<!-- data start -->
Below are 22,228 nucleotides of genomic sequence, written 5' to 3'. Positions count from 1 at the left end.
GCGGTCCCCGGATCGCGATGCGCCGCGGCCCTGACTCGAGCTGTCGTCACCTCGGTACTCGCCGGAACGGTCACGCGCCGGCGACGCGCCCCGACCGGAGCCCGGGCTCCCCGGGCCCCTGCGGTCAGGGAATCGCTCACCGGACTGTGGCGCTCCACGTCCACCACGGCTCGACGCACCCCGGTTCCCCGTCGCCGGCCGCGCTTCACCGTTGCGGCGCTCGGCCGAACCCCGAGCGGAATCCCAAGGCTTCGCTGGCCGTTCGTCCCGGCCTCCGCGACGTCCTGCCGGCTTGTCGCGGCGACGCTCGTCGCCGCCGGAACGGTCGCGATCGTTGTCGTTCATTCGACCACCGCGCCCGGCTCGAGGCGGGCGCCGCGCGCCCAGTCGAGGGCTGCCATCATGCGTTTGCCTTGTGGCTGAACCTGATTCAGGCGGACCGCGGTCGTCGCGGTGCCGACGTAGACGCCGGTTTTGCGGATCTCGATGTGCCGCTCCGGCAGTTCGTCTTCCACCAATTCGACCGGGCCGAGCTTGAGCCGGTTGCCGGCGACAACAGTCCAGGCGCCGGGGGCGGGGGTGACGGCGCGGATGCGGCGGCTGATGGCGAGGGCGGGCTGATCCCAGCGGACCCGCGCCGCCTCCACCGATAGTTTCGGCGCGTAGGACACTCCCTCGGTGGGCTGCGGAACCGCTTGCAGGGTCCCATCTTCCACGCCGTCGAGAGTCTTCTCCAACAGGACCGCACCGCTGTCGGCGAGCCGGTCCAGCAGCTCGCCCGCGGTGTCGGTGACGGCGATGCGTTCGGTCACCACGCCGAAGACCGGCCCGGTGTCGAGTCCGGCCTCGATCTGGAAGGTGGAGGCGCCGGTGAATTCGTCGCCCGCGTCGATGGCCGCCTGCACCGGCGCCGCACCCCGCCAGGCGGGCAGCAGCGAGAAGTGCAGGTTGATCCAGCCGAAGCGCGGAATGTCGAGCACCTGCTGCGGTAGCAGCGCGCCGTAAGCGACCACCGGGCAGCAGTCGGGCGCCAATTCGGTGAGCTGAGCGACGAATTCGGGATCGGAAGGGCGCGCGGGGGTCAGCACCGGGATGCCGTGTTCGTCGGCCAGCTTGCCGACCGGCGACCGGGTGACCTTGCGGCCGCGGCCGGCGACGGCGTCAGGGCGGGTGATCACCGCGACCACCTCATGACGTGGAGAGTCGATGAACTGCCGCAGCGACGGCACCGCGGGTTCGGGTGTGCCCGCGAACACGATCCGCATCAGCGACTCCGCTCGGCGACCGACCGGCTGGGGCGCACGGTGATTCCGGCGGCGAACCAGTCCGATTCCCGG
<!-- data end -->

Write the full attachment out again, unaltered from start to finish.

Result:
Below are 22,228 nucleotides of genomic sequence, written 5' to 3'. Positions count from 1 at the left end.
GCGGTCCCCGGATCGCGATGCGCCGCGGCCCTGACTCGAGCTGTCGTCACCTCGGTACTCGCCGGAACGGTCACGCGCCGGCGACGCGCCCCGACCGGAGCCCGGGCTCCCCGGGCCCCTGCGGTCAGGGAATCGCTCACCGGACTGTGGCGCTCCACGTCCACCACGGCTCGACGCACCCCGGTTCCCCGTCGCCGGCCGCGCTTCACCGTTGCGGCGCTCGGCCGAACCCCGAGCGGAATCCCAAGGCTTCGCTGGCCGTTCGTCCCGGCCTCCGCGACGTCCTGCCGGCTTGTCGCGGCGACGCTCGTCGCCGCCGGAACGGTCGCGATCGTTGTCGTTCATTCGACCACCGCGCCCGGCTCGAGGCGGGCGCCGCGCGCCCAGTCGAGGGCTGCCATCATGCGTTTGCCTTGTGGCTGAACCTGATTCAGGCGGACCGCGGTCGTCGCGGTGCCGACGTAGACGCCGGTTTTGCGGATCTCGATGTGCCGCTCCGGCAGTTCGTCTTCCACCAATTCGACCGGGCCGAGCTTGAGCCGGTTGCCGGCGACAACAGTCCAGGCGCCGGGGGCGGGGGTGACGGCGCGGATGCGGCGGCTGATGGCGAGGGCGGGCTGATCCCAGCGGACCCGCGCCGCCTCCACCGATAGTTTCGGCGCGTAGGACACTCCCTCGGTGGGCTGCGGAACCGCTTGCAGGGTCCCATCTTCCACGCCGTCGAGAGTCTTCTCCAACAGGACCGCACCGCTGTCGGCGAGCCGGTCCAGCAGCTCGCCCGCGGTGTCGGTGACGGCGATGCGTTCGGTCACCACGCCGAAGACCGGCCCGGTGTCGAGTCCGGCCTCGATCTGGAAGGTGGAGGCGCCGGTGAATTCGTCGCCCGCGTCGATGGCCGCCTGCACCGGCGCCGCACCCCGCCAGGCGGGCAGCAGCGAGAAGTGCAGGTTGATCCAGCCGAAGCGCGGAATGTCGAGCACCTGCTGCGGTAGCAGCGCGCCGTAAGCGACCACCGGGCAGCAGTCGGGCGCCAATTCGGTGAGCTGAGCGACGAATTCGGGATCGGAAGGGCGCGCGGGGGTCAGCACCGGGATGCCGTGTTCGTCGGCCAGCTTGCCGACCGGCGACCGGGTGACCTTGCGGCCGCGGCCGGCGACGGCGTCAGGGCGGGTGATCACCGCGACCACCTCATGACGTGGAGAGTCGATGAACTGCCGCAGCGACGGCACCGCGGGTTCGGGTGTGCCCGCGAACACGATCCGCATCAGCGACTCCGCTCGGCGACCGACCGGCTGGGGCGCACGGTGATTCCGGCGGCGAACCAGTCCGATTCCCGG